In addition to the core themes of each week, we have Wednesday Dinners with very high value individuals (Entrepreneurs, Investors, Angels etc). In my case, I have met the CEO of Eventbrite (a $1b+ online event management site), Steve Demeter (one of the very first rags to riches story’s to come out of the apple app store), Osama Hussanein (one of the first investors in Oracle back in the day and owner of a fund that has invested over $3b in its tenure), and a few other Silicon Valley VC’s / Angels.

The dinners are informal, completely off record and confidential (hence why I can’t go into more detail) and ultimately focus on sharing each others experiences and learning from each others mistakes / successes. It’s a fantastic opportunity to get in the mind of some incredibly focused, intelligent, determined and ultimately very successful people from both sides of the fence and crucially, to learn! We also have pitch practise where you tweak your pitch, your core value prop and subsequent message, often your deck as well – all just making sure you are doing the best job of representing your company as possible.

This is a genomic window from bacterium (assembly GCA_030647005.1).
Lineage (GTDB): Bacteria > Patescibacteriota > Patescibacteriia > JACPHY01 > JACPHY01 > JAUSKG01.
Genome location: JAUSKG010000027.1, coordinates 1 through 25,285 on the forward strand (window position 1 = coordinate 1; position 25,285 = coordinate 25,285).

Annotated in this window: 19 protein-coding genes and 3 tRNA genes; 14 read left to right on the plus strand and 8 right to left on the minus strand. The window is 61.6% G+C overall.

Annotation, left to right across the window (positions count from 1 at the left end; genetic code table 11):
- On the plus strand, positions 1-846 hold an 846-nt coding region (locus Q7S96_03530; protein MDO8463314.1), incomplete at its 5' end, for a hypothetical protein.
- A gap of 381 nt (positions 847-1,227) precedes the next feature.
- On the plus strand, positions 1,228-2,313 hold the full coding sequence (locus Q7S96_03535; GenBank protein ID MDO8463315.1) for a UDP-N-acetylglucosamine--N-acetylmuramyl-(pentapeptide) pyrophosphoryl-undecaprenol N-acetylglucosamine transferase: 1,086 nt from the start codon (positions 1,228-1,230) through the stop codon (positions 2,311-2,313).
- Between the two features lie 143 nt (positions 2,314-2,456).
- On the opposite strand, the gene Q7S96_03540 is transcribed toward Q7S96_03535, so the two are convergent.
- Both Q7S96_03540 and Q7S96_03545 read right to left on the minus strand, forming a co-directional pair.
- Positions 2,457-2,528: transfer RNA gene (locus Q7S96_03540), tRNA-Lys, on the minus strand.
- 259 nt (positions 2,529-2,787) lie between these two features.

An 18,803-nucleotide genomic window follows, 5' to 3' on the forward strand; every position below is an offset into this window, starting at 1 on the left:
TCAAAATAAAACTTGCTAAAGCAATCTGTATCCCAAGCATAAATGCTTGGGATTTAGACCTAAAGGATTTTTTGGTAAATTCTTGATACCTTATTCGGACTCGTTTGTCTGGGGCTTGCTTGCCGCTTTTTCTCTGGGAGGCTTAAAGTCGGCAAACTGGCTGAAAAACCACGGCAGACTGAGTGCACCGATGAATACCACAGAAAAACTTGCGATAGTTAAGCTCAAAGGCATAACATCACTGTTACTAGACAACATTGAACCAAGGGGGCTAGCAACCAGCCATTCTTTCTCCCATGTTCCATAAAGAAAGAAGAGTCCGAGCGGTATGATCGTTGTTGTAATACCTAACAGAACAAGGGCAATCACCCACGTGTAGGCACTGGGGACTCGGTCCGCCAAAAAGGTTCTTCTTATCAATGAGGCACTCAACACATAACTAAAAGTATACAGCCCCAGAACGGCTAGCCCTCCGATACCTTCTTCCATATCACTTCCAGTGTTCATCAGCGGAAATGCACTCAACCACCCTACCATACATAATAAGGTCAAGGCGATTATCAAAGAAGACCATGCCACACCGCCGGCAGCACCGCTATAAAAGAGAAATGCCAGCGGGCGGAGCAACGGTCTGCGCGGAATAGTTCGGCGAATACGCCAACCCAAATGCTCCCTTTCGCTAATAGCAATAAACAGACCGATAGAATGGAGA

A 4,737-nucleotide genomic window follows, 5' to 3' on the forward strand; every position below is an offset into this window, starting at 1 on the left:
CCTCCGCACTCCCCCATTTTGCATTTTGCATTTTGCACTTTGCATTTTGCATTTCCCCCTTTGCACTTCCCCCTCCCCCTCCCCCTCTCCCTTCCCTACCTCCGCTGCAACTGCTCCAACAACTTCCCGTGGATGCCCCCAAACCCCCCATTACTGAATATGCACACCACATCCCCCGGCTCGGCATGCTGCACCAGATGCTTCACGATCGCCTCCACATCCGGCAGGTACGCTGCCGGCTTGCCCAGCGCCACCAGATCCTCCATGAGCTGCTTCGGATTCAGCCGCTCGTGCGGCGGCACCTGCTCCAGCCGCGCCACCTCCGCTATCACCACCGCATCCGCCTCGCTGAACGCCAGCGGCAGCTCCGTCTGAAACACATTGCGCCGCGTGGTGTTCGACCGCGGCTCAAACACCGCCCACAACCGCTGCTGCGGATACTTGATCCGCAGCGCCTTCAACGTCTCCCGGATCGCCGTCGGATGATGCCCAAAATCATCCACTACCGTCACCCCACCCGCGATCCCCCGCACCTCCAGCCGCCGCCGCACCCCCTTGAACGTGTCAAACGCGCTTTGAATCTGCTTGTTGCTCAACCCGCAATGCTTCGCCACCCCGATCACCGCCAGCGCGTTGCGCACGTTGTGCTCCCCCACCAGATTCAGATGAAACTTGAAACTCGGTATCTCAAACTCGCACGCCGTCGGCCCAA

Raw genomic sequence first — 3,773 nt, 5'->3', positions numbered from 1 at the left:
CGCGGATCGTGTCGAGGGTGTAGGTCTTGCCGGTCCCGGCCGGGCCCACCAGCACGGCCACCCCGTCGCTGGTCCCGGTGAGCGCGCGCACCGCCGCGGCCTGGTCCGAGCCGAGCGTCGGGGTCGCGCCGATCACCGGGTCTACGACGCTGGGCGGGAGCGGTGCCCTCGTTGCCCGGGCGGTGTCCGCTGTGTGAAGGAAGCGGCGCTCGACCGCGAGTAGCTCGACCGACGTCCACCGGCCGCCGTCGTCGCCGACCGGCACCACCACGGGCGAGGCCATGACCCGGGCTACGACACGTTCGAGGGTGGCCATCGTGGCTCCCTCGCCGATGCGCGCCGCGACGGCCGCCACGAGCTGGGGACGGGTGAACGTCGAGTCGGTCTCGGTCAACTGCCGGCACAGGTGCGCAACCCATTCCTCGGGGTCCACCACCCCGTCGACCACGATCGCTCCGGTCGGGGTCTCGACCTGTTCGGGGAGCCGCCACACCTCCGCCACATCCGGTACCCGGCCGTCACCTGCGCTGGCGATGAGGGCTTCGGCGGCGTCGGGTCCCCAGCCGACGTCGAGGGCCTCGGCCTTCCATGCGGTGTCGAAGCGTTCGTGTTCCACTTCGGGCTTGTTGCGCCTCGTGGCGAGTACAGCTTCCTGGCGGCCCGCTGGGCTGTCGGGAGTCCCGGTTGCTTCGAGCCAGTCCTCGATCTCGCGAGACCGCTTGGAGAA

There are regular field trips to places like the Autodesk prototyping centre where they teach you about prototyping software, what machines to use, what materials to 3D print with etc (many of us already know a bit about this but there is always more to learn).  

For me personally, the real value from the accelerator so far boils down to 3 key elements;

  • Connections/Networking. I came out to the US with ZERO contacts or network (in the US). By taking part in the accelerator, I have met great investors, great entrepreneurs, great client contacts, great manufacturing partners and generally great people that you simply don’t have access to in the UK by nature of location (I’m not saying they aren’t there, they are, there are just fewer of them - its basic maths).